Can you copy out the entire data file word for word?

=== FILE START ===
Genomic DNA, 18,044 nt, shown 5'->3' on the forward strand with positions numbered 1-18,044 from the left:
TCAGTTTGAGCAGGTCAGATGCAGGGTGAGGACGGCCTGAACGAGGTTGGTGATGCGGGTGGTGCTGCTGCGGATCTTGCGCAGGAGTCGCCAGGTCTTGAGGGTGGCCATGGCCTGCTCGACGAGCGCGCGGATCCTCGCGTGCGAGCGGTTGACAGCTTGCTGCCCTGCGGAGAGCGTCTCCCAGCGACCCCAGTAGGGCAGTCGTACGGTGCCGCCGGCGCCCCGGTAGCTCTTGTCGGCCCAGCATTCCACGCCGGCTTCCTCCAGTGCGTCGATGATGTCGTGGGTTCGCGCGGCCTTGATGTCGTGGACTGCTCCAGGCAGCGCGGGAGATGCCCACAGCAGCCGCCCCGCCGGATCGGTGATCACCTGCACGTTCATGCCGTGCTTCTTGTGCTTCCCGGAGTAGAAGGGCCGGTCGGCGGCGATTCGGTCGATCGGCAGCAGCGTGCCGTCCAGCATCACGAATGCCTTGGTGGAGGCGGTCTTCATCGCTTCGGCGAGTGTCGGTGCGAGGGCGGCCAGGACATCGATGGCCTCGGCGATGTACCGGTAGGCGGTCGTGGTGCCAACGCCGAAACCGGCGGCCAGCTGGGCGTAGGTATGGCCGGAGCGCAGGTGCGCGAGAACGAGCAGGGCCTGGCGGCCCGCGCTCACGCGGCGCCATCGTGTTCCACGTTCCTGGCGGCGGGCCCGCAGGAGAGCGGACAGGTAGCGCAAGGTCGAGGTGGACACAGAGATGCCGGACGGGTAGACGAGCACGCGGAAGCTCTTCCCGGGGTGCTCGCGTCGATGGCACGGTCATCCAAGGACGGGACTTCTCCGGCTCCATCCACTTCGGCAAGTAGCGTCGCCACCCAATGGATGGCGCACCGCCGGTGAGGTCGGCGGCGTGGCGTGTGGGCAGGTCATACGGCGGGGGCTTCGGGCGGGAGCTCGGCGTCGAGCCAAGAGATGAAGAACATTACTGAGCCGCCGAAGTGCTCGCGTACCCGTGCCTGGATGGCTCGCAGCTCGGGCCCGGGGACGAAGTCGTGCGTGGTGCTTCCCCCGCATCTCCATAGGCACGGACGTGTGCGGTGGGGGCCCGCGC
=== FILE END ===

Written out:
Genomic DNA, 18,044 nt, shown 5'->3' on the forward strand with positions numbered 1-18,044 from the left:
TCAGTTTGAGCAGGTCAGATGCAGGGTGAGGACGGCCTGAACGAGGTTGGTGATGCGGGTGGTGCTGCTGCGGATCTTGCGCAGGAGTCGCCAGGTCTTGAGGGTGGCCATGGCCTGCTCGACGAGCGCGCGGATCCTCGCGTGCGAGCGGTTGACAGCTTGCTGCCCTGCGGAGAGCGTCTCCCAGCGACCCCAGTAGGGCAGTCGTACGGTGCCGCCGGCGCCCCGGTAGCTCTTGTCGGCCCAGCATTCCACGCCGGCTTCCTCCAGTGCGTCGATGATGTCGTGGGTTCGCGCGGCCTTGATGTCGTGGACTGCTCCAGGCAGCGCGGGAGATGCCCACAGCAGCCGCCCCGCCGGATCGGTGATCACCTGCACGTTCATGCCGTGCTTCTTGTGCTTCCCGGAGTAGAAGGGCCGGTCGGCGGCGATTCGGTCGATCGGCAGCAGCGTGCCGTCCAGCATCACGAATGCCTTGGTGGAGGCGGTCTTCATCGCTTCGGCGAGTGTCGGTGCGAGGGCGGCCAGGACATCGATGGCCTCGGCGATGTACCGGTAGGCGGTCGTGGTGCCAACGCCGAAACCGGCGGCCAGCTGGGCGTAGGTATGGCCGGAGCGCAGGTGCGCGAGAACGAGCAGGGCCTGGCGGCCCGCGCTCACGCGGCGCCATCGTGTTCCACGTTCCTGGCGGCGGGCCCGCAGGAGAGCGGACAGGTAGCGCAAGGTCGAGGTGGACACAGAGATGCCGGACGGGTAGACGAGCACGCGGAAGCTCTTCCCGGGGTGCTCGCGTCGATGGCACGGTCATCCAAGGACGGGACTTCTCCGGCTCCATCCACTTCGGCAAGTAGCGTCGCCACCCAATGGATGGCGCACCGCCGGTGAGGTCGGCGGCGTGGCGTGTGGGCAGGTCATACGGCGGGGGCTTCGGGCGGGAGCTCGGCGTCGAGCCAAGAGATGAAGAACATTACTGAGCCGCCGAAGTGCTCGCGTACCCGTGCCTGGATGGCTCGCAGCTCGGGCCCGGGGACGAAGTCGTGCGTGGTGCTTCCCCCGCATCTCCATAGGCACGGACGTGTGCGGTGGGGGCCCGCGC